Director: Scott Derrickson Screenwriter: Scott Derrickson, C. Robert Cargill Cast: Ethan Hawke, Mason Thames, Madeleine McGraw, Jeremy Davies, James Ransone Distributor: Universal Pictures Running Time: 102 min. MPAA: R

In an era of retro horror like Stranger Things, The Black Phone has a surprising amount of teeth to be both a supernatural thriller and a crowd-pleasing horror picture. Sitting in a theater with an audience watching this film where they jolt in their seats for the frights and cheer when there’s victory is always a treat. Thankfully, this isn’t just another rollercoaster horror where the ride is more engaging than the story.

Thanks to a stellar short story by Joe Hill, Scott Derickson’s direction can make that throwback nature he mastered with Sinister can sing all the better. It is the late 1970s and kids have gone mysteriously missing from a neighborhood over the course of weeks. The mysterious kidnapper, named The Grabber (Ethan Hawke), has managed to elude police with his basement prison, his black van, and his creepy masks. Kids that are forced into his van of black balloons are never seen again.

His latest victim is Finny (Mason Thames), a kid with a lot on his plate. He struggles to handle both the bullies at school and his alcoholic father, each of which seems to push out daily beatings. Finny can’t quite defend himself and instead relies on local tough kids to come to his aid. But when he’s kidnapped by The Grabber, nobody will come for him. Finny has to escape and fight this murderous adult all on his own.

Well, not entirely on his own. Within his basement prison cell is a black phone. Occasionally it rings and the spirits of the dead, in their semi-cryptic language, talk him through how to survive. Despite being rather frightening, they fill Finny with courage and hints to make it out alive. No, not just escape but defeat The Grabber.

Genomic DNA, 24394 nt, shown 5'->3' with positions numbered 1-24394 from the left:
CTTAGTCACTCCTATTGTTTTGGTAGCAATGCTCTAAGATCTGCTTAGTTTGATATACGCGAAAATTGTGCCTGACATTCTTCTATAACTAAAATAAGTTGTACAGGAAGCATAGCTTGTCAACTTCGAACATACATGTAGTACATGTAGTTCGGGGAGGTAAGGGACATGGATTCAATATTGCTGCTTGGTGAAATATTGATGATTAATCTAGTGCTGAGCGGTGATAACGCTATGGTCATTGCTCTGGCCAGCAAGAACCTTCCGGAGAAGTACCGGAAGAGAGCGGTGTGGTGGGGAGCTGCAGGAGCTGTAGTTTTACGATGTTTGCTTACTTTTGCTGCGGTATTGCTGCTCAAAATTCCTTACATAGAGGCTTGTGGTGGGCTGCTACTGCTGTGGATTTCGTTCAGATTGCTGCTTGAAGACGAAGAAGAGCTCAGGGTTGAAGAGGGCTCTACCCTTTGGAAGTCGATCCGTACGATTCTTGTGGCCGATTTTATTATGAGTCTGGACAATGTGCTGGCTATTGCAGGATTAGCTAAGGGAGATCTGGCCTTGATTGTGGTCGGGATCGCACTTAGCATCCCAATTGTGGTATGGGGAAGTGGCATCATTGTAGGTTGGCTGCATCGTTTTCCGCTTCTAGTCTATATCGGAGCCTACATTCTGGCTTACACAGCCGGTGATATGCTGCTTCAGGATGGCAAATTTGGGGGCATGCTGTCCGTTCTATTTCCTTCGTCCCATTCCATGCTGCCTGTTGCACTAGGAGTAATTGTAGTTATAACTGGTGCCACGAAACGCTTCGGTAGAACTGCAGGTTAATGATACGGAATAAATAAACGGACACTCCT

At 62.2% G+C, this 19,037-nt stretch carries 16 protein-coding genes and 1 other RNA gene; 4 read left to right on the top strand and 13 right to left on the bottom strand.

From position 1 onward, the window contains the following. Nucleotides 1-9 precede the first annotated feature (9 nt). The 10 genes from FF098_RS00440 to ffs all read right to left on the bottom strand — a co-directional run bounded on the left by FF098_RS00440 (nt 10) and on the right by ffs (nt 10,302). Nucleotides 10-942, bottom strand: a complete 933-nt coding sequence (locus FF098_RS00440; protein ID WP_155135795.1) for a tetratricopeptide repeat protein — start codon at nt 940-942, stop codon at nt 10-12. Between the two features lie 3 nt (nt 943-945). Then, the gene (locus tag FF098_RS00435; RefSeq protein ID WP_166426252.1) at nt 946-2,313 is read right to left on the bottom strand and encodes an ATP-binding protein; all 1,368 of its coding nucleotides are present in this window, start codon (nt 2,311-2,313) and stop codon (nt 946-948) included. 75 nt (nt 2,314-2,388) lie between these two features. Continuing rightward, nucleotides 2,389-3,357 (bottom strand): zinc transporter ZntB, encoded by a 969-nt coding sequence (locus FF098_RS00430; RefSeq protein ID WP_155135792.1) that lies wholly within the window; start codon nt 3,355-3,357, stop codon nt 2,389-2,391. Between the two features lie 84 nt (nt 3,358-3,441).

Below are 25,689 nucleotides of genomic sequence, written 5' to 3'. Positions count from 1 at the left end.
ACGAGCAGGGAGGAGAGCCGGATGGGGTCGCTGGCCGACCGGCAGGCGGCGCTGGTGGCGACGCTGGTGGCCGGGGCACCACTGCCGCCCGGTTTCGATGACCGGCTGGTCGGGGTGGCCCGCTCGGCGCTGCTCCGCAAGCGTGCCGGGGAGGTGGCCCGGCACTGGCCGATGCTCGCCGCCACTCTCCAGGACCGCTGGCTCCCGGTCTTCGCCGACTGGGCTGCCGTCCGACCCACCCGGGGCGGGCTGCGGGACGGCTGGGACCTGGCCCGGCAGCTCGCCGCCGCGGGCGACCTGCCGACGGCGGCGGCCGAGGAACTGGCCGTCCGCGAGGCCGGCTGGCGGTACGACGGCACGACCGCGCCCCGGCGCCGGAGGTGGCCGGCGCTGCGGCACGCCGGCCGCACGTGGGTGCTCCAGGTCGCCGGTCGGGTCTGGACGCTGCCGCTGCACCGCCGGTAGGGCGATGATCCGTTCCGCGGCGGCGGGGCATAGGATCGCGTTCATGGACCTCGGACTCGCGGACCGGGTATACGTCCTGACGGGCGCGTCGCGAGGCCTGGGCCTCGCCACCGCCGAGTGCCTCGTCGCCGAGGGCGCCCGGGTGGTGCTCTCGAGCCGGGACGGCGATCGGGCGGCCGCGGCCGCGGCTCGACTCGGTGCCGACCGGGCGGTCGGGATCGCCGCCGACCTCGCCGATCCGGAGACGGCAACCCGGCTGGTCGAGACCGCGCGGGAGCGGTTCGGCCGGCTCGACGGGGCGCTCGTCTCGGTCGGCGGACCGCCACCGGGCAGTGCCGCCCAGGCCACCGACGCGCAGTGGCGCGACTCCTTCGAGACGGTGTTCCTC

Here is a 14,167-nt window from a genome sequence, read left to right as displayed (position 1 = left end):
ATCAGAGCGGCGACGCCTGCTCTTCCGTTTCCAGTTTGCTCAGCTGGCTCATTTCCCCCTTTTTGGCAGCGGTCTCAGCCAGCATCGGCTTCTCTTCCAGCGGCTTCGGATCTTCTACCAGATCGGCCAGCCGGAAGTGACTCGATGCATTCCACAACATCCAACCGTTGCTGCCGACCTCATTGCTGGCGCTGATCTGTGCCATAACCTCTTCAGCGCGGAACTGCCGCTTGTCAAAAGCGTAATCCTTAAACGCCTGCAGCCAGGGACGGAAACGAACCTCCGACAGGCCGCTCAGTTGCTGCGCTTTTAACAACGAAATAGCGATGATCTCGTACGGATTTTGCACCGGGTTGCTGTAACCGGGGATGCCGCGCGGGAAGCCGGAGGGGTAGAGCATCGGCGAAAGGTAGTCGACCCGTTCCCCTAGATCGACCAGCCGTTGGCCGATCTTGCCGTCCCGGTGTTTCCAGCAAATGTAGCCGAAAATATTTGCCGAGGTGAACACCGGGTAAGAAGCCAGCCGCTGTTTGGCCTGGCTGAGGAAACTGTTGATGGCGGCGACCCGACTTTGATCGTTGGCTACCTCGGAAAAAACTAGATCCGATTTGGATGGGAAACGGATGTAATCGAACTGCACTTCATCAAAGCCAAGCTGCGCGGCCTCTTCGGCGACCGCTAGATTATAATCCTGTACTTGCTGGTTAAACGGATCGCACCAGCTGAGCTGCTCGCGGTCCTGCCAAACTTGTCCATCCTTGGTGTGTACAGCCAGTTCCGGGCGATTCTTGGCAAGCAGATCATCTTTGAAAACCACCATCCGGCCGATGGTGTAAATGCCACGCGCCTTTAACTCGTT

While Hawke and Thames give magnificent performances, the show is really stolen by Madeleine McGraw in the role of Finny’s sister Gwen. Gwen might not be able to beat back on bullies or her abusive dad but she has quite the mouth on her. Every scene where she bites back is beautiful. There’s just something so freeing and hilarious about a scene where she cusses down both the school principal and police officers investigating.

Thankfully, she plays a heavy role with her ability to tap into the dreams of the dead. She has visions that occur which slowly lead her closer to The Grabber’s hidden home. And when she isn’t given the information more clearly, she naturally bites back with stinging dialogue. The way she curses out Jesus, believing he’s giving her all this info, is both hilarious and a really compelling scene for this kid questioning her spirituality.

The tension is just magnificent in this film. Finny has so many chances and near-misses in his escape attempts that become nail-biter moments. You can really feel the intensity coursing throughout the audience, eager to see this kid rise above a serial killer. Without giving too much away, let’s just say the audience was incredibly vocal and excited to see where this story ends up.

The Black Phone is as scary as it is exciting, becoming far more than just another retro dose of horror. It’s clever enough to feel original yet tactile enough that it’s easy enough to get wrapped up in its dark tale of childhood loss and supernatural frights. What a hell of a horror picture!

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